XO battery/performance [Devel Digest, Vol 76, Issue 4]

Richard Smith richard at laptop.org
Sat Jun 2 08:27:19 EDT 2012

> This battery is really strange...
> After an O/N with the battery out of the XO tried to run it down and suddenly none of the info in /sys/devices/0.baterry/power_supply/olpc-battery/ was changing after an hour of CPU burn and the battery was showing as "Full"
> Shutdown and removing the battery to reset the EC, made it behaved. The battery started from 35% and dropped normally thereafter.

Hmm... Perhaps there is some intermittent communication fail between
the EC and the battery.  Next time things get all messed up reboot
into OFW and run 'see-bstate'.   Do not remove the battery for a
complete power cycle. Just reboot.
(It helps if you have serial port connected so you can capture the output)

see-bstate will spew a bunch of numbers. From those numbers we can see
if the EC is talking to the battery.

> As per the suggested test, indeed after shutting down at 9% with the red led on, pressing a game key lights up the red led for ~2 sec.

Ok.  Well its not the EC failing to go into stop mode then.  Do you
have a XO-1.5 or 1.75? Something with an EC serial connector loaded?

>> > What was striking was that the XO-1.75 used 25% of the
>> battery for 1 run while the XO-1.5 used 65% of the battery!
>> If you are going to do more of this then you really need a
>> better tool
>> than just the battery SOC measurement.
> I usually look either at the ~/power-logs/pwr-* or directly at /sys/..../power_supply/olpc-battery/* to check battery status
>> olpc-pwr-log
>> can sample the
>> information on a periodic basis and then my processing
>> scripts can run

The data in the powerd power log file is a super-set of the data
captured by olpc-pwr-log.  powerd also captures data on events like
when the machine goes to sleep, External power connected/disconnected.
 If no events happen then its samples the battery info every 300

olpc-pwr-log samples much more frequently and only samples on a time
basis.  Its every 20 seconds right now but can be changed by editing
the script.  20 seconds is about the minimum you want though or the
average power computation has lots of error.

running olpc-pwr-log is easy.  Grab the one from my repository and
copy it over the one that is included in the build.  Then just open a
terminal or VT and run it.  It will generate a log file in the
directory you run it.

if powerd is running and the machine goes to sleep it won't hurt
olpc-pwr-log but you times will be irregular so most of the time I use
it I stop powerd first.

My python processing tool can also process powerd log files.  One
difference between them is that the processing tool does not have any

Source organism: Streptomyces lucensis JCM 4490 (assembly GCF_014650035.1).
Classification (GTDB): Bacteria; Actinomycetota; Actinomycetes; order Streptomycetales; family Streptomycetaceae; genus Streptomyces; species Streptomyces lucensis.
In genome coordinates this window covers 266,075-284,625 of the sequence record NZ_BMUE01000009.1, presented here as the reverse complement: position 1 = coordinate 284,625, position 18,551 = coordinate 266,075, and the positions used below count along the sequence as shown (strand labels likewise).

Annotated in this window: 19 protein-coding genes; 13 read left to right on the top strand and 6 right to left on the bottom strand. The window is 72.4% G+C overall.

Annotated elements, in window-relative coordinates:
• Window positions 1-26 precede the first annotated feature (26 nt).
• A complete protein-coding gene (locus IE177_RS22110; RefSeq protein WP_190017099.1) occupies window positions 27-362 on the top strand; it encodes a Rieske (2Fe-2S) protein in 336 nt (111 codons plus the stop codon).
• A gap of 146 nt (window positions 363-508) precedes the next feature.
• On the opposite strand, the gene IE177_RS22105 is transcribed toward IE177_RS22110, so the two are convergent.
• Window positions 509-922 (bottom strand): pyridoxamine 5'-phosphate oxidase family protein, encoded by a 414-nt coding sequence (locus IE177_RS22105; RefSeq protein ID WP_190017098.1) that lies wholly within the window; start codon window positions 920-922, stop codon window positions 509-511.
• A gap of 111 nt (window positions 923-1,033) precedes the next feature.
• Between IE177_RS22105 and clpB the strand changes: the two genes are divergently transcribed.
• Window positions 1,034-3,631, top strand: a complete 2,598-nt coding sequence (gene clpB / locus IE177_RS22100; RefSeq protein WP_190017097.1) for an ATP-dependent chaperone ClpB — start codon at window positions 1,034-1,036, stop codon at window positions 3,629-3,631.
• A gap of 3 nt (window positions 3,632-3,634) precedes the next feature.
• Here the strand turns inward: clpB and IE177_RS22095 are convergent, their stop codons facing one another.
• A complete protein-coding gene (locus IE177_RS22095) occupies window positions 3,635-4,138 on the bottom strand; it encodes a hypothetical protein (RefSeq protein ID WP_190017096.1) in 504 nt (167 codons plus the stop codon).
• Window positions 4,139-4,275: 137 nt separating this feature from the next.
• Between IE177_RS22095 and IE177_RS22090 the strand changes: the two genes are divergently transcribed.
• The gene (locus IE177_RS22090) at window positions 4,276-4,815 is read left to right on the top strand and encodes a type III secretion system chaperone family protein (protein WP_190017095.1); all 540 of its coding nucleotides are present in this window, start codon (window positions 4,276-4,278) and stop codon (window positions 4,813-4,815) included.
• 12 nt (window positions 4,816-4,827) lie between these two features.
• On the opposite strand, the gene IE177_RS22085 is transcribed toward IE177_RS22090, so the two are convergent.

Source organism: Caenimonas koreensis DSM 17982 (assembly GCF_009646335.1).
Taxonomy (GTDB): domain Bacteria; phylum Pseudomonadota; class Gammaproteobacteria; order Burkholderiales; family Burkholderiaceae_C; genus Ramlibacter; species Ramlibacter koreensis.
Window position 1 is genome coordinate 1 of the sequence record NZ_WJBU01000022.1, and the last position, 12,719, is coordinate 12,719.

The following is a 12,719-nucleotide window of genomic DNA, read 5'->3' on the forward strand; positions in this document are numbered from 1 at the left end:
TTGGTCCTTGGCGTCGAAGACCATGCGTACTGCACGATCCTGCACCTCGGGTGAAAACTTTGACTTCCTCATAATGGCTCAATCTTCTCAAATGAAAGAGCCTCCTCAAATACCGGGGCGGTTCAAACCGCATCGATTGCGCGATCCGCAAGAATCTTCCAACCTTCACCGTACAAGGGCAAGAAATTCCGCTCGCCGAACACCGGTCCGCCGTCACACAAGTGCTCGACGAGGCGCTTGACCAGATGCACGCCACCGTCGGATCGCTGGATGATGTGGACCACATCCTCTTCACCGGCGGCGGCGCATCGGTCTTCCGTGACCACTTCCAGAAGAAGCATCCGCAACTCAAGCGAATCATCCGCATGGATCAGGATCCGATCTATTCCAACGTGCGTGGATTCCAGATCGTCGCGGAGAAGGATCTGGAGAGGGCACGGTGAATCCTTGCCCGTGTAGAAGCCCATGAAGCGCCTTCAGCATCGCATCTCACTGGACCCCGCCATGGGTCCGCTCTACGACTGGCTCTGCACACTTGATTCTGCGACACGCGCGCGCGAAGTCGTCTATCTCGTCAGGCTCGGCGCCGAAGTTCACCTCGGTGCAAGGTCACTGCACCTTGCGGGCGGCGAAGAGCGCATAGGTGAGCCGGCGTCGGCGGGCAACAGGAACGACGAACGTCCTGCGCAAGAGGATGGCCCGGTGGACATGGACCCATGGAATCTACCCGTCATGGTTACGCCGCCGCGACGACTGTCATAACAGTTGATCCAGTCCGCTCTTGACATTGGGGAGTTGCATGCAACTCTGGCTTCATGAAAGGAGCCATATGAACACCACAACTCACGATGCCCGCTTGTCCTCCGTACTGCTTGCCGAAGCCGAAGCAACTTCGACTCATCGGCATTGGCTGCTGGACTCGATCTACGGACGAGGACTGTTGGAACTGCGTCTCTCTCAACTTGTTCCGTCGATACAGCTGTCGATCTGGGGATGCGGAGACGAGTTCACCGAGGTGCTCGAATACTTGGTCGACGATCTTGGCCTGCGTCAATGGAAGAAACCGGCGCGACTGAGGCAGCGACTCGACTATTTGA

statefull analysis (yet) so it doesn't do any thing different when you
go from charging to discharging.  When looking at summary data such as
average power over a run if you have both charging and discharging
then the average includes all of them.   The graph output will show
you the data over time and you can see the ups and down.

If I use powerd to log normally force it to generate a new file or I
reboot first so a new log file is started.

> Sure.
> I can understand some bash scripting but python is out of my league, so please advise.

Its not necessary to hack python to use the processing tools.  You do
need some some python dependencies installed though.  You need
python-dateutils, and pymatplotlib installed and configured.
pymatplot lib needs the backend rendering engine set for your system.
(The default is Tk, but it has gtk, and QT).

The tools have lots of different options and can tell you many
different things but most of those options you probably would not use.

To you you just feed the tools the power logs on the command line.

process-pwr_log.py <logfile> will give you a summary of that run.  If
you feed it multiple files on the command line (such as pwr-* ) then
it will produce one line of summary output for each logfile processed.

graphy-pwr_log.py can show you lots of different graphs.  By default
it just shows you voltage and current over time. --avgpwr includes a
power graph.

graph-pwr_log.py --avgpwr <logfile>

If you feed it multiple log files then you will a graph with multiple
traces one trace per log file.

Each graph lives in its own window right now so you have to close each
one before it exits.

If you can't get the python stuff to run then you can always send me
your log files and I can process them.

Richard A. Smith
One Laptop per Child

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